). SDS-PAGE and autoradiography of the proteolytic digests demonstrated radioactivity associated with both core domains (). Phosphor imager analysis of the proteolytic digests demonstrated ~ 37% of the Pak1-bound IPA-3 was associated with the stable catalytic domain (, lower panel), implying that the remaining radioactivity is present in low molecular weight peptide fragments which would include the RD. Thus, although IPA-3-RD binding prevents Cdc42-RD binding, we cannot rule out additional affects mediated by IPA-3 bound to the kinase domain. Though if important for Pak inhibition, this binding site must only appear only transiently during activation since catalytically active Pak1 is not inhibited by IPA-3 (1
We predicted that, if covalent, binding of IPA-3 to Pak1 should be temperature-dependent and irreversible under our in vitro conditions. To test this prediction, we pre-incubated [14C]-IPA-3 with Pak1 and MBP at 4°, 15° or 30°C and then added excess RD to sequester residual free IPA-3. The temperature of all reactions was then shifted to 30°C, Cdc42-GTPγS and [32P]ATP were added and Pak1 kinase activity was measured. Pak1 pre-incubated with IPA-3 at 4°C prior to RD addition showed robust kinase activity due to dose-dependent sequestration of IPA-3 by RD (, compare lane 3 to lanes 4–5). Pak1 kinase activity was progressively inhibited after pre-incubation at 15° or 30°C prior to RD addition (lanes 6–9). This result shows that inhibition by IPA-3 occurs in a temperature-dependent and irreversible manner during the pre-incubation step.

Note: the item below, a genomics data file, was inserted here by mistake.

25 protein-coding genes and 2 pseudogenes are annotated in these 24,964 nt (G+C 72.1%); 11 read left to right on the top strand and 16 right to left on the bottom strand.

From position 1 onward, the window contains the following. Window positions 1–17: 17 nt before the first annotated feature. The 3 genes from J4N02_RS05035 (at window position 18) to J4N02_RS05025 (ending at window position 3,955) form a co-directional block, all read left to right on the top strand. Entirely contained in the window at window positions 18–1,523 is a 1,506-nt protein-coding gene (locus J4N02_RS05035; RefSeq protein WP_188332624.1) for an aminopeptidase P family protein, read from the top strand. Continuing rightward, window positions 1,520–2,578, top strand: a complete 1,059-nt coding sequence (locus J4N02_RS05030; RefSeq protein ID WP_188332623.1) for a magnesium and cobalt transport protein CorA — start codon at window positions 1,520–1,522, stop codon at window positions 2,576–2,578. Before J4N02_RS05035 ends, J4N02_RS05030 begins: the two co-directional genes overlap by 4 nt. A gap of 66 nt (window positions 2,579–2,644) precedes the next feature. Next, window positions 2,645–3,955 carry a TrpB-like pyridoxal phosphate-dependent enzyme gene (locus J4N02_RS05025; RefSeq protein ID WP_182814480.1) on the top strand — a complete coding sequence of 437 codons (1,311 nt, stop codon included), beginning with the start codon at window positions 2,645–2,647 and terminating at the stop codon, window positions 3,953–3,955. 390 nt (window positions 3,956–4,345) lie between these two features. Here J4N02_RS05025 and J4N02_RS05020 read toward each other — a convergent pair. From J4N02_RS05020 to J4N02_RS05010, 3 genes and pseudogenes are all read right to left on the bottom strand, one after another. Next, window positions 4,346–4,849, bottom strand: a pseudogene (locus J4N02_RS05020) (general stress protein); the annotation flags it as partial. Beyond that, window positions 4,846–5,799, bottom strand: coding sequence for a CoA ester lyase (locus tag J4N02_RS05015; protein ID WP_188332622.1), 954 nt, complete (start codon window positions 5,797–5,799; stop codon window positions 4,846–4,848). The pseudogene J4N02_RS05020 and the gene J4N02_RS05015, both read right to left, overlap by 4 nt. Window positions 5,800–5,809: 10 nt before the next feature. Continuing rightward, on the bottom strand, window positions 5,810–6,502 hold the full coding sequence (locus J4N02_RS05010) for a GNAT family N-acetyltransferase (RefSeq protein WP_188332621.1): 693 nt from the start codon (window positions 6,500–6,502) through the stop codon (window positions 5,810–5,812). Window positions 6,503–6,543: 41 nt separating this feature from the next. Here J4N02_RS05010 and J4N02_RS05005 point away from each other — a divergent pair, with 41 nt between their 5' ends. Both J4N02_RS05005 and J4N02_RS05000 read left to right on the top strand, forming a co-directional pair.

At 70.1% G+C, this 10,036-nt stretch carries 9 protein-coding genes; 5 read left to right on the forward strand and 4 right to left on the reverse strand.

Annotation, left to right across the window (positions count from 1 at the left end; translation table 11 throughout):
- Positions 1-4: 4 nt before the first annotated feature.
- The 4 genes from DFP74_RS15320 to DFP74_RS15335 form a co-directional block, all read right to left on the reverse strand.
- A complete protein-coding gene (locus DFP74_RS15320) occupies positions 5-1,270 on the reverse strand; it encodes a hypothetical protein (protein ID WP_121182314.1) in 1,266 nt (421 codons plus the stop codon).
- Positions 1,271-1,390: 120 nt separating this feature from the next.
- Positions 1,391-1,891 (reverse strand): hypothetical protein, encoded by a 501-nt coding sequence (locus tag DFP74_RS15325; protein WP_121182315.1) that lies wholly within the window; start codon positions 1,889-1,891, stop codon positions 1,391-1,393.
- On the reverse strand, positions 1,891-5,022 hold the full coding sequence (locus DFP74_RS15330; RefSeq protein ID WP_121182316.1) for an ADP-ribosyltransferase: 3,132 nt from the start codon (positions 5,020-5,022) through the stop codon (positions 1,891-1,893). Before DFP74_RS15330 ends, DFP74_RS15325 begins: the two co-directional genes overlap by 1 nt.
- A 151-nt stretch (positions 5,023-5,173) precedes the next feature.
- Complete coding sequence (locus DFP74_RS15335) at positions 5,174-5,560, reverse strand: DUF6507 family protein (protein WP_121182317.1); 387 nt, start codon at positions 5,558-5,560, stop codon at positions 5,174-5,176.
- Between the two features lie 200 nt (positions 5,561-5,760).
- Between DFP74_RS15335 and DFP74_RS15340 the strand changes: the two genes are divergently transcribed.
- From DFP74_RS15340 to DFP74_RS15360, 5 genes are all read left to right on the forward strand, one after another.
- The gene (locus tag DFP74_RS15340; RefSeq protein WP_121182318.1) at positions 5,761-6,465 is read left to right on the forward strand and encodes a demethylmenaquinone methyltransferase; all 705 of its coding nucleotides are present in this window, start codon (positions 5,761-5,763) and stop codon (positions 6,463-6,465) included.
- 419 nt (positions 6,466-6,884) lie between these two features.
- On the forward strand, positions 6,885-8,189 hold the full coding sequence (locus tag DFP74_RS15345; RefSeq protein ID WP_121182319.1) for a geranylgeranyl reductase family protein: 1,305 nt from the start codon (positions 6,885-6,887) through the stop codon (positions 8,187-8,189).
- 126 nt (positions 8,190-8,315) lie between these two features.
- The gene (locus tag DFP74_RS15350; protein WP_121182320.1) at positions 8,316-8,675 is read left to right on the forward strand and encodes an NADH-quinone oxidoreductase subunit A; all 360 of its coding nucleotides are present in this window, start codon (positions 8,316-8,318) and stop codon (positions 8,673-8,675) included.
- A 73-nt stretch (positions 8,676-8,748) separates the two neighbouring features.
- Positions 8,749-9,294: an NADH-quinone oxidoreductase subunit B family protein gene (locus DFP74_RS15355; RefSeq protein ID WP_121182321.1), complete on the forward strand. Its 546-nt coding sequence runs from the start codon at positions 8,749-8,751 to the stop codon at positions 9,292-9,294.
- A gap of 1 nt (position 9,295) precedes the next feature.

IPA-3 binding to Pak1 is selective
The low stoichiometry and saturability of IPA-3 binding to Pak1 and the lack of binding to GST suggested that the binding, though covalent, was highly specific. Indeed, IPA-3 exhibits significant kinase selectivity and also does not inhibit the catalytic activity of Pak1 that has been pre-activated by Cdc42 (1). We therefore assessed the ability of IPA-3 to bind to Pak1 after pre-activation by Cdc42. Whereas inactive Pak1 bound IPA-3 robustly, binding of IPA-3 to pre-activated Pak1 was substantially reduced (, compare lanes 1 and 2), consistent with the inability of IPA-3 to inhibit pre-activated Pak1.